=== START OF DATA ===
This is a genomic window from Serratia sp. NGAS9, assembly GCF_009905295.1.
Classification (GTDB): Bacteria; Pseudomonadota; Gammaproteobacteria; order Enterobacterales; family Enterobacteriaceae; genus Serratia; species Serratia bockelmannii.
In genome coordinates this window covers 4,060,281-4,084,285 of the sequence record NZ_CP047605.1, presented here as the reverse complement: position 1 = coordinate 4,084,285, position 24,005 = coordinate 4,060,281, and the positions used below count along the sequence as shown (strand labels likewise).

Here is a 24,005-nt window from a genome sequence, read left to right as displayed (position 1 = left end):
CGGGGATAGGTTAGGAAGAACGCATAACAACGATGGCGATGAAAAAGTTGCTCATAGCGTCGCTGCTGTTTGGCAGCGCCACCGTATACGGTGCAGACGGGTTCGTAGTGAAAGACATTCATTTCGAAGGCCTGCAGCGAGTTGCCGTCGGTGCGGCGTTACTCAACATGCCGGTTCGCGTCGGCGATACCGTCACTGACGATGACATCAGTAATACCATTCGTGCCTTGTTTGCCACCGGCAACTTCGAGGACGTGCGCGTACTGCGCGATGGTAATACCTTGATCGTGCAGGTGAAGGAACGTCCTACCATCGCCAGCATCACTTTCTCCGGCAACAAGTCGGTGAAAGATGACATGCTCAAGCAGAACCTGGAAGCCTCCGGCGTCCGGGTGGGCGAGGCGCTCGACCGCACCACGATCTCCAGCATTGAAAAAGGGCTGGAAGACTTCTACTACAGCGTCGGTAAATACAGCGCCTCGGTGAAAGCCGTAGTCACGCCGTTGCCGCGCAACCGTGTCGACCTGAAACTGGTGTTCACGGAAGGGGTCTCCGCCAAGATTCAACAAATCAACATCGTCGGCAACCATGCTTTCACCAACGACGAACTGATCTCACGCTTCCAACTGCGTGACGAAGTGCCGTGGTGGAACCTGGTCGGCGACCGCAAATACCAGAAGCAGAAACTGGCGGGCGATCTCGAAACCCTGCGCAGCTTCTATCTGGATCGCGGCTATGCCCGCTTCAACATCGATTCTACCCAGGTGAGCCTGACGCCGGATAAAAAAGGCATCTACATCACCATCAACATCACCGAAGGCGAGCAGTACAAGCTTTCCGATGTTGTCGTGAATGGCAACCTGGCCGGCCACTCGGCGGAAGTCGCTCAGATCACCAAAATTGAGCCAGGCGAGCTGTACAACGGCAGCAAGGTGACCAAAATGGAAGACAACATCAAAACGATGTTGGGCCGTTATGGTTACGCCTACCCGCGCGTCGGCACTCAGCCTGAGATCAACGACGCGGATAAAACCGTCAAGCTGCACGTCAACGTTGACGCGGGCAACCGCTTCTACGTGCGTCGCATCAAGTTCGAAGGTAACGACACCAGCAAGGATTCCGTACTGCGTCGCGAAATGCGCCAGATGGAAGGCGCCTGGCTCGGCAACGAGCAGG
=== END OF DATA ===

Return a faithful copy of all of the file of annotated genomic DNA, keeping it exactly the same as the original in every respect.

This is a genomic window from Serratia sp. NGAS9, assembly GCF_009905295.1.
Classification (GTDB): Bacteria; Pseudomonadota; Gammaproteobacteria; order Enterobacterales; family Enterobacteriaceae; genus Serratia; species Serratia bockelmannii.
In genome coordinates this window covers 4,060,281-4,084,285 of the sequence record NZ_CP047605.1, presented here as the reverse complement: position 1 = coordinate 4,084,285, position 24,005 = coordinate 4,060,281, and the positions used below count along the sequence as shown (strand labels likewise).

Here is a 24,005-nt window from a genome sequence, read left to right as displayed (position 1 = left end):
CGGGGATAGGTTAGGAAGAACGCATAACAACGATGGCGATGAAAAAGTTGCTCATAGCGTCGCTGCTGTTTGGCAGCGCCACCGTATACGGTGCAGACGGGTTCGTAGTGAAAGACATTCATTTCGAAGGCCTGCAGCGAGTTGCCGTCGGTGCGGCGTTACTCAACATGCCGGTTCGCGTCGGCGATACCGTCACTGACGATGACATCAGTAATACCATTCGTGCCTTGTTTGCCACCGGCAACTTCGAGGACGTGCGCGTACTGCGCGATGGTAATACCTTGATCGTGCAGGTGAAGGAACGTCCTACCATCGCCAGCATCACTTTCTCCGGCAACAAGTCGGTGAAAGATGACATGCTCAAGCAGAACCTGGAAGCCTCCGGCGTCCGGGTGGGCGAGGCGCTCGACCGCACCACGATCTCCAGCATTGAAAAAGGGCTGGAAGACTTCTACTACAGCGTCGGTAAATACAGCGCCTCGGTGAAAGCCGTAGTCACGCCGTTGCCGCGCAACCGTGTCGACCTGAAACTGGTGTTCACGGAAGGGGTCTCCGCCAAGATTCAACAAATCAACATCGTCGGCAACCATGCTTTCACCAACGACGAACTGATCTCACGCTTCCAACTGCGTGACGAAGTGCCGTGGTGGAACCTGGTCGGCGACCGCAAATACCAGAAGCAGAAACTGGCGGGCGATCTCGAAACCCTGCGCAGCTTCTATCTGGATCGCGGCTATGCCCGCTTCAACATCGATTCTACCCAGGTGAGCCTGACGCCGGATAAAAAAGGCATCTACATCACCATCAACATCACCGAAGGCGAGCAGTACAAGCTTTCCGATGTTGTCGTGAATGGCAACCTGGCCGGCCACTCGGCGGAAGTCGCTCAGATCACCAAAATTGAGCCAGGCGAGCTGTACAACGGCAGCAAGGTGACCAAAATGGAAGACAACATCAAAACGATGTTGGGCCGTTATGGTTACGCCTACCCGCGCGTCGGCACTCAGCCTGAGATCAACGACGCGGATAAAACCGTCAAGCTGCACGTCAACGTTGACGCGGGCAACCGCTTCTACGTGCGTCGCATCAAGTTCGAAGGTAACGACACCAGCAAGGATTCCGTACTGCGTCGCGAAATGCGCCAGATGGAAGGCGCCTGGCTCGGCAACGAGCAGG